Ex-UK Prime Minister Liz Truss has teamed up with 20 other MPs from the governing Conservative Party to try and overturn a de facto ban on new onshore wind farms in England.
Former COP26 president Alok Sharma has tabled an amendment to the UK government’s energy bill to scrap an existing rule that has almost totally stopped new projects advancing since it was introduced by the Conservatives in 2015.
Sharma’s amendment says it “aims to remove the current planning restriction that a single objection to an onshore wind development is sufficient to block the development”.
The amendment calls for guidance on how wind developers can provide “financial benefits” to local residents. Sharma also wants to ensure that local decisions made on onshore wind cannot be overturned on appeal.
Co-signatories include Simon Clarke, former levelling up minister, who himself sought to overturn the ban last year by tabling a similar amendment. Other notable names include former Conservative party chairman Sir Jake Berry and former chief whip Wendy Morton.
Sharma tweeted that the government “committed to change the planning rules by the end of April 2023 to overturn the de facto ban on onshore wind – this has not happened.”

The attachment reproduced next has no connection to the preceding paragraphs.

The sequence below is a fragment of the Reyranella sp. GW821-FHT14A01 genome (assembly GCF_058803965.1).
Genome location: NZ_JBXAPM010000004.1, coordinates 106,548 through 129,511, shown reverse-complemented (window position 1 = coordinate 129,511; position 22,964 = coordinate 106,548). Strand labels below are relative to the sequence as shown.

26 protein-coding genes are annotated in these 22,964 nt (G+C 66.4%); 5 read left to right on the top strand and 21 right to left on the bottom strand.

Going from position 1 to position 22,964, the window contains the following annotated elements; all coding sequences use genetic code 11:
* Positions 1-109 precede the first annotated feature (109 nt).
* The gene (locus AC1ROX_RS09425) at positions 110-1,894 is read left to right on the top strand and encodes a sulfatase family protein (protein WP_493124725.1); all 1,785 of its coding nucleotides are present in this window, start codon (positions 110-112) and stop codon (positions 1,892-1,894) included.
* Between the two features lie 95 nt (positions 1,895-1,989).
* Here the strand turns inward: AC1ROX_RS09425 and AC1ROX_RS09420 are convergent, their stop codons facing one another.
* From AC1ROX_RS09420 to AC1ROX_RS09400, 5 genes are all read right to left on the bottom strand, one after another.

The amendment will therefore help the government “deliver on its own promise,” said Sharma, as well as helping to “unlock investment in one of the cheapest forms of energy and ultimately bring down household bills and improve the UK’s energy security”.
Prime Minister Rishi Sunak raised hopes last year that he would raise the restrictions. However proposed planning rule changes in March left the UK wind industry “bitterly disappointed”.
Opposition Labour leader Keir Starmer, whose party is currently ahead in the opinion polls with a general election due next year, recently fleshed out his own plans on the issue, saying he would immediately lift the ban and require local authorities to “proactively identify” areas suitable for renewable power generation such as wind and solar.
The Energy and Climate Change Intelligence Unit has estimated the ban on onshore wind cost UK billpayers £800m ($1bn) last winter in the midst of the energy crisis sparked by Russia’s invasion of Ukraine.